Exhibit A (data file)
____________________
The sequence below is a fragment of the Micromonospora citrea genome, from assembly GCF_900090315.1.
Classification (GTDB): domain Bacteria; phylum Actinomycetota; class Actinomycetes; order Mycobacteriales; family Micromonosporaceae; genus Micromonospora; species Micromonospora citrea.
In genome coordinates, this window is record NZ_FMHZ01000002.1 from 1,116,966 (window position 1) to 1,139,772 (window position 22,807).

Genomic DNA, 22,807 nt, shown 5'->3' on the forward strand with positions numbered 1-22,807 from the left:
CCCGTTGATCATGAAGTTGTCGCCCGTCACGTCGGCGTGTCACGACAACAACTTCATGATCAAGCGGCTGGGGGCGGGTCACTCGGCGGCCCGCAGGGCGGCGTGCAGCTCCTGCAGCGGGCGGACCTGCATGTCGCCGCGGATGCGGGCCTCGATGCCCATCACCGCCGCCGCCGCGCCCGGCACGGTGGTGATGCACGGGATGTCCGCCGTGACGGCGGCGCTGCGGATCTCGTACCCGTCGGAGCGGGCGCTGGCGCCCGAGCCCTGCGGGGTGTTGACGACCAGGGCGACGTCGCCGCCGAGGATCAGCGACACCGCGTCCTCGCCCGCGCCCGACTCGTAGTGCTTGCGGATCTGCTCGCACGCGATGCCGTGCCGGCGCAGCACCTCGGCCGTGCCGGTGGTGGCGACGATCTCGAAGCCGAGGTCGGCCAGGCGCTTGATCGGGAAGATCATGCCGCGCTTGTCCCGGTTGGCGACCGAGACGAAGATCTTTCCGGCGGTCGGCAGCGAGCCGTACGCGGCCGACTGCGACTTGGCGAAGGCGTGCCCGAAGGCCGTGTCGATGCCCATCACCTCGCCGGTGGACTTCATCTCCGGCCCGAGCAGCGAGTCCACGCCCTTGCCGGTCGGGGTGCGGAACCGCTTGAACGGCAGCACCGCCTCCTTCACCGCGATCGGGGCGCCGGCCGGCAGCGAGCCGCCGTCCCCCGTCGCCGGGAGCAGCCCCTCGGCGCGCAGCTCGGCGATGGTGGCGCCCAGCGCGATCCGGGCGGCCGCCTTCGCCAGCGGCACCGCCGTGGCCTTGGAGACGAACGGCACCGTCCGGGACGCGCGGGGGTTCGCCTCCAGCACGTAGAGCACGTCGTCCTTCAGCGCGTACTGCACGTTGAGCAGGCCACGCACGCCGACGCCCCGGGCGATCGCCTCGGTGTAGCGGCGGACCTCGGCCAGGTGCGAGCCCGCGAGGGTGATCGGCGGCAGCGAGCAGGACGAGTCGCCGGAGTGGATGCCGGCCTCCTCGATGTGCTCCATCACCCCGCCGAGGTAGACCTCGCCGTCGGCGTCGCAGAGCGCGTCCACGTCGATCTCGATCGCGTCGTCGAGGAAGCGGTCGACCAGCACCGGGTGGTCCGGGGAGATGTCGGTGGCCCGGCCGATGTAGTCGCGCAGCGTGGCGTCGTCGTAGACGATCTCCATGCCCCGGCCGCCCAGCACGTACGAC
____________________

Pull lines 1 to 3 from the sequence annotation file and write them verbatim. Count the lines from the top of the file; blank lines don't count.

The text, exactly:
The sequence below is a fragment of the Micromonospora citrea genome, from assembly GCF_900090315.1.
Classification (GTDB): domain Bacteria; phylum Actinomycetota; class Actinomycetes; order Mycobacteriales; family Micromonosporaceae; genus Micromonospora; species Micromonospora citrea.
In genome coordinates, this window is record NZ_FMHZ01000002.1 from 1,116,966 (window position 1) to 1,139,772 (window position 22,807).